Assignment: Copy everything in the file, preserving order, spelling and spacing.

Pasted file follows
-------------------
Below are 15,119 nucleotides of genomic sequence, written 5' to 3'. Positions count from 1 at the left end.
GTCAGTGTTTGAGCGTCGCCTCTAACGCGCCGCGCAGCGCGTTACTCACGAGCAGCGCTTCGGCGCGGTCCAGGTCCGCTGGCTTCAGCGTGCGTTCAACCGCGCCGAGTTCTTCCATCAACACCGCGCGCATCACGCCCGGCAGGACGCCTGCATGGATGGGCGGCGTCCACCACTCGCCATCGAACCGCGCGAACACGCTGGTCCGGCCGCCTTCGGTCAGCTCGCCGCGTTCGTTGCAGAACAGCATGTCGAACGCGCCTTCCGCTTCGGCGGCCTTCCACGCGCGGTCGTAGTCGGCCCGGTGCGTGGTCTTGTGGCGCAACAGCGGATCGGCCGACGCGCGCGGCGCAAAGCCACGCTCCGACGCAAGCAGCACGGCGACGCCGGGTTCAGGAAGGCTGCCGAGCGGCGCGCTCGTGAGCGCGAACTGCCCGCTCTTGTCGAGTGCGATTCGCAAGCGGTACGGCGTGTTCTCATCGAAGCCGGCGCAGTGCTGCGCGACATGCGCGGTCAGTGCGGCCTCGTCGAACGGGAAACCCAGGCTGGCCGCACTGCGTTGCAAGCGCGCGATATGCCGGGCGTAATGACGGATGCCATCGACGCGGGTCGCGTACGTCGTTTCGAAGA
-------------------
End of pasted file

Below are 15,119 nucleotides of genomic sequence, written 5' to 3'. Positions count from 1 at the left end.
GTCAGTGTTTGAGCGTCGCCTCTAACGCGCCGCGCAGCGCGTTACTCACGAGCAGCGCTTCGGCGCGGTCCAGGTCCGCTGGCTTCAGCGTGCGTTCAACCGCGCCGAGTTCTTCCATCAACACCGCGCGCATCACGCCCGGCAGGACGCCTGCATGGATGGGCGGCGTCCACCACTCGCCATCGAACCGCGCGAACACGCTGGTCCGGCCGCCTTCGGTCAGCTCGCCGCGTTCGTTGCAGAACAGCATGTCGAACGCGCCTTCCGCTTCGGCGGCCTTCCACGCGCGGTCGTAGTCGGCCCGGTGCGTGGTCTTGTGGCGCAACAGCGGATCGGCCGACGCGCGCGGCGCAAAGCCACGCTCCGACGCAAGCAGCACGGCGACGCCGGGTTCAGGAAGGCTGCCGAGCGGCGCGCTCGTGAGCGCGAACTGCCCGCTCTTGTCGAGTGCGATTCGCAAGCGGTACGGCGTGTTCTCATCGAAGCCGGCGCAGTGCTGCGCGACATGCGCGGTCAGTGCGGCCTCGTCGAACGGGAAACCCAGGCTGGCCGCACTGCGTTGCAAGCGCGCGATATGCCGGGCGTAATGACGGATGCCATCGACGCGGGTCGCGTACGTCGTTTCGAAGA